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  • Writer's pictureSylvain Lupari

TANGERINE DREAM: The Sessions 1 (2017)

Updated: Jan 25, 2021

“The Sessions 1 goes from a simple note, generating two sonic tornados that have been warmly welcomed by the hardcore fans of Tangerine Dream”

1 Blue Arctic Danube 31:42 (10pm Session at A38 Budapest) 2 Gladiatorial Dragon 27:49 (9.35pm Session at AC Hall Hong Kong) Eastgate 080CD (CD 59:31) (Berlin School) (V.F.)

My ears have devoured the excellent album Particles. Composed of music performed in concert and a reworked version of Rubycon, the album also brought to our ears a whole improvised track in studio. A title which reflected this approach of Tangerine Dream's concerts during the years 73-83. Faced with the unexpected success of 4:00 pm Session, Thorsten Quaeschning, Ulrich Schnauss and Hoshiko Yamane decided to redo the experience during the concerts in Budapest and Hong Kong in early 2017. Performed as an encore, they appear in the first of a series of Cup-Disc, or Double Cup-Disc, entitled The Sessions. And since I'm always on time with my Tangerine Dream reviews (Sic!) and to mostly responding to my readers' requests, here is the first in a series of columns on the latest Tangerine Dream albums from the Quantum years. Dedicated to the memory of Edgar Froese, THE SESSIONS 1 goes from a simple note, generating two sonic tornados that have been warmly welcomed by the hardcore fans of Tangerine Dream. Even if they have long decried this approach proposed by many imitators of the mythical German trio and even if the 3 new amigos of contemporary Electronic Music are also the equivalent of these groups that could not tolerate these same fans ... Go figure! But no matter, it's always very interesting to soak our ears in these ambiences which are full of surprises. Good as bad.

Recorded in Budapest on January 28, 2017, Blue Arctic Danube is the encore of an excellent concert that I had the chance to watch on YouTube. A shadow settles between our ears with a circular motion. The footprint lets pads float in the void, while quietly settles a multitude of drifting pads in search of a more homogeneous structure in the hope of crashing on it. We can detect imprints of the Jive years, but it is barely. The ambiences are enveloping, even with a reverberation wave which extends a disturbing buzzing aura. Luxurious layers, whose sound rays offer a vision of aurora borealis, arise here and there, while the ambiences unveil some beautiful ethereal orchestrations. Yes, we have these flute fragrances flowing here and there, whereas jinglings multiply their echoes in a portal of percussive elements which take more and more control of Blue Arctic Danube. We arrive at the 9th minute and I have the impression that the music has just started. It's at this moment that the sequencer starts. Supported by other elements of percussive sequences and effects, caressed by layers of deep chthonic voices, the rhythm is heavy and lively. Pure Berlin School with its ascending loops and resonant shadows, Blue Arctic Danube rolls like a stubborn train beneath an avalanche of nebulous layers, of effects and of highly stylized solos. A first fall slows the rhythm's race around the 17th minute, whereas a sequence loses its rhythmic compass. The effect is contagious to the ears. Amputated from this sequence, the rhythm loses its vigor more and more until it hobbles with difficulty at the point of 20 minutes. Without ever disappearing, it fights against an envelope of voices, mists and songs of a sharp flute in a sort of floating, like a body drifting between two layers of sonic shimmers. A ballet of effects and crystal chords as well as percussive floating effects invades our ears. The layers of ambience get multiplying and we discern with difficulty the lamentations of Hoshiko Yamane's cello who, honestly, seems to be lost in this setting. Cathedral layers cover this possible rhythmic hatch, bringing the final of Blue Arctic Danube in an ambient hideout.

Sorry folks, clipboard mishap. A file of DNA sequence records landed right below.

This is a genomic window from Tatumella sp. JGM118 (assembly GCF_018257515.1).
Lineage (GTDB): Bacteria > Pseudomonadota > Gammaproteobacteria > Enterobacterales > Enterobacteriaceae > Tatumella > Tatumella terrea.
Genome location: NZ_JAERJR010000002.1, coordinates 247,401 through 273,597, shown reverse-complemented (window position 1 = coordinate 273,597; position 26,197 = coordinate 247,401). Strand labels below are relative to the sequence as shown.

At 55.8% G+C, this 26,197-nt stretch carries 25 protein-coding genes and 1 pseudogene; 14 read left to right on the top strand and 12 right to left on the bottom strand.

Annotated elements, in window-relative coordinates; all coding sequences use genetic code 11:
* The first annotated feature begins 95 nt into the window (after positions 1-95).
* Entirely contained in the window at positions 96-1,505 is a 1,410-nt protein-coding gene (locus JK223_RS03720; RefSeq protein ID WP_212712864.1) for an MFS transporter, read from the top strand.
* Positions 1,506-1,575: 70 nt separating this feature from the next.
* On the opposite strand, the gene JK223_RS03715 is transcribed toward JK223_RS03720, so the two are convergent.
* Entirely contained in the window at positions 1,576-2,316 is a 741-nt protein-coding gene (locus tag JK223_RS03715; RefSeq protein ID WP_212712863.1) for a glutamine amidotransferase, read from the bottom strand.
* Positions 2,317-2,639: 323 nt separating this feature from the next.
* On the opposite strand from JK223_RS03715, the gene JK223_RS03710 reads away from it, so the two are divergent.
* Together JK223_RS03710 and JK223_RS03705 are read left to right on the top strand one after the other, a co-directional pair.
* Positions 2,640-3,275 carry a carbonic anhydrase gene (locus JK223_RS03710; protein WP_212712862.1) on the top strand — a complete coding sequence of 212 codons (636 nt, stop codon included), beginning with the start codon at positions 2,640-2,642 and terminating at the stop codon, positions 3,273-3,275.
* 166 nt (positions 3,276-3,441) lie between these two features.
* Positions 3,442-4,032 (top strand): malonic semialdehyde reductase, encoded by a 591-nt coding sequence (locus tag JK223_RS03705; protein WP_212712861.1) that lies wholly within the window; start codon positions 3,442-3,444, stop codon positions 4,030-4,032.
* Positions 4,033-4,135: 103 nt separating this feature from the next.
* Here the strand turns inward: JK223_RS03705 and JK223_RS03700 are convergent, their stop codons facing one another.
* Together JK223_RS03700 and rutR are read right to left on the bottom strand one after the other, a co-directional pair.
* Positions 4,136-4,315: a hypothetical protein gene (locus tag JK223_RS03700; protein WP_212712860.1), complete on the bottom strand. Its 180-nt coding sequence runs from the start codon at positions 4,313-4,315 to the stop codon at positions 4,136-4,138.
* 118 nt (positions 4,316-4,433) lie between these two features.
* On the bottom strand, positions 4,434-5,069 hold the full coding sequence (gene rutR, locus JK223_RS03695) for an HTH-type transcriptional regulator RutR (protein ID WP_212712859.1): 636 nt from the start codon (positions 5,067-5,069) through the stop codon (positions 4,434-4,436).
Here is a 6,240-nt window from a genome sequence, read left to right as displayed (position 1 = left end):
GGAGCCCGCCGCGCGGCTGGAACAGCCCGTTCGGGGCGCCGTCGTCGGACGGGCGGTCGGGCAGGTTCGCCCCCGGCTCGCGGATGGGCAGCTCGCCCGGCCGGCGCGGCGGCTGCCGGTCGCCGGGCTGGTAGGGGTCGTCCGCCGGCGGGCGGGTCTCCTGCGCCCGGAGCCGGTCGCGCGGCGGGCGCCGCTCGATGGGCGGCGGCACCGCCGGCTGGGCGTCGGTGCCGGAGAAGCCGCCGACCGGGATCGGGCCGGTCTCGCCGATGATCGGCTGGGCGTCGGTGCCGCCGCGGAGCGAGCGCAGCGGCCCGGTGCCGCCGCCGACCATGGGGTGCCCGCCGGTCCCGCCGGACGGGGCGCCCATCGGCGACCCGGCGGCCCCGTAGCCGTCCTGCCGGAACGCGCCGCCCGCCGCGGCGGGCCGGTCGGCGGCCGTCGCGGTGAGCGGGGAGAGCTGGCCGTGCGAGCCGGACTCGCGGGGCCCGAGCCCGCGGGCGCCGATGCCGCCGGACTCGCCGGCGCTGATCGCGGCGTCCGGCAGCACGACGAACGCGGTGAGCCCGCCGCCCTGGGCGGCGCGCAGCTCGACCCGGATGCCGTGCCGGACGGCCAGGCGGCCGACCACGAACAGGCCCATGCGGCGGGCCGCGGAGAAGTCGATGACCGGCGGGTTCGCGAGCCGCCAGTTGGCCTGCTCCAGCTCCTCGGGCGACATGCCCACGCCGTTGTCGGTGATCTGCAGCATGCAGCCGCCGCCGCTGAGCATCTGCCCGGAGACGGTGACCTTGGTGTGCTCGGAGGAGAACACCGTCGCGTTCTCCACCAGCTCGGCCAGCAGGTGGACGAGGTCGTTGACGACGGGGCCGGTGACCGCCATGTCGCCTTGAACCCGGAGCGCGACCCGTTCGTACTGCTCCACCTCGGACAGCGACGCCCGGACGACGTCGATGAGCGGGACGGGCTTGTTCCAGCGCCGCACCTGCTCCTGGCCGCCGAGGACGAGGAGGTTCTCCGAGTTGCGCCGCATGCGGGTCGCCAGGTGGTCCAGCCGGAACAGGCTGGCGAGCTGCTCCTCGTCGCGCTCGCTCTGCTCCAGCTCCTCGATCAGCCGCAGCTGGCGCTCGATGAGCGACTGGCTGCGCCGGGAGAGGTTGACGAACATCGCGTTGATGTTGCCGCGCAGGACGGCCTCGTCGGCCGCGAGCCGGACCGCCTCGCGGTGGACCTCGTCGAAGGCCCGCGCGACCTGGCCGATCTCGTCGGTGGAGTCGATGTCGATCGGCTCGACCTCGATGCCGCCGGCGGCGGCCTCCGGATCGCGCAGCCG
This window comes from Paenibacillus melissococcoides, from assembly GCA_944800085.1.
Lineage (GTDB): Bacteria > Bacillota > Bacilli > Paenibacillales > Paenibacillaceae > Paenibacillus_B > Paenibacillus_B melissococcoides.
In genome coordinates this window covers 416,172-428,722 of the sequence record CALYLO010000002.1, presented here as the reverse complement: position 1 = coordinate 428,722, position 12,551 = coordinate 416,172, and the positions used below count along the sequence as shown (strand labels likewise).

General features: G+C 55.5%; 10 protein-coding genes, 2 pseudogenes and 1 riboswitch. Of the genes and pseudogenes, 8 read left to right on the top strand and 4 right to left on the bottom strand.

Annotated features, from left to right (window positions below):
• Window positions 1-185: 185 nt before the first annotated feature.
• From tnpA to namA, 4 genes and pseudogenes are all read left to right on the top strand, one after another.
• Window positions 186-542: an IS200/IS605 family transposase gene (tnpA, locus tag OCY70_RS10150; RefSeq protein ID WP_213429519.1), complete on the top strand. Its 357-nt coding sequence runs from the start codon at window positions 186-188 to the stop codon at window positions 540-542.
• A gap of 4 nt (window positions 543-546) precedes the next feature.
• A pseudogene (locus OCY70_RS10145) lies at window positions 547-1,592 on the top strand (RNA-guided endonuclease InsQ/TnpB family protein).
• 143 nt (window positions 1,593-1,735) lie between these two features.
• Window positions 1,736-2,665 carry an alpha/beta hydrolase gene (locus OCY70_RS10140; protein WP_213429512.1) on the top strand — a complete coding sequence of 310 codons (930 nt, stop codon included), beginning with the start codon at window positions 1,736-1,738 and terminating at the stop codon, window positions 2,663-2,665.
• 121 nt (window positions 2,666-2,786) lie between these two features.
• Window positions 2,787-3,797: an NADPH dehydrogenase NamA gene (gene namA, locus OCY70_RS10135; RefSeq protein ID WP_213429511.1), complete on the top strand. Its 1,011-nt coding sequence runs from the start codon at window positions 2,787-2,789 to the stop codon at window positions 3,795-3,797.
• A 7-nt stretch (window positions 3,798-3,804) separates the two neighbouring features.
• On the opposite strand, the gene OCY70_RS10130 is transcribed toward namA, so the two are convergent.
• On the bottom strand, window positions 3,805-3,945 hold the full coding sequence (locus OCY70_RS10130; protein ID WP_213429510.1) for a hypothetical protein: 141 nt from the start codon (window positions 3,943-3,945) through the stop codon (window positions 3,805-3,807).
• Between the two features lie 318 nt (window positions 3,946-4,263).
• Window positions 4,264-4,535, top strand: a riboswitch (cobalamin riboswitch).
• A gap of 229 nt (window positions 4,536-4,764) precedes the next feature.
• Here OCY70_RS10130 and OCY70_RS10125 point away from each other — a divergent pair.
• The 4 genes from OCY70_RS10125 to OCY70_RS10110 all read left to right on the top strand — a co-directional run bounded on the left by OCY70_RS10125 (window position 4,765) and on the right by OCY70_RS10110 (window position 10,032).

Recorded on February 27, 2017 at the Academic Community Hall of Hong Kong, Gladiatorial Dragon begins with a round of applause. Listening with headphones is prioritized here, because of too much overload of effects, including these innumerable sounds of slide whistles. The tone and especially the approach are quite different from Blue Arctic Danube. The first part is of ambiences with more contemporary electronic tones which are so very diversified and with rhythmic embryos which come and go in a fury held by this mass of sound effects. In fact, we feel more the imprint of Tangerine Dream in this title with a vision which embraces the Logos years, including the 81-82 concerts. I think of titles like Undulation, Thermal Invasion or Silver Scale, especially because of the slow hatching of the rhythm. The sequencer is very active, but in exploratory mode with various formulas which are constantly held back or diminished by sounds and tones of all kinds. There is a very nice mix of old sounds, especially at the 14th minute spot, and cold tones from the MIDI years in this structure where the piano reminds that Thorsten Quaeschning is also the soul of Picture Palace Music. It's in a real din of distortions, which have assaulted my ears to be honest, that Gladiatorial Dragon is attempting one last breakthrough in the territories of sustained rhythms. But that's also aborted by this entrenched mass of sounds which has let this THE SESSIONS 1 on my appetite. Too much is like not enough! Except that Blue Arctic Danube is very good and the first 20 minutes of Gladiatorial Dragon are very respectable...

Sylvain Lupari (March 8th, 2019) ***½**

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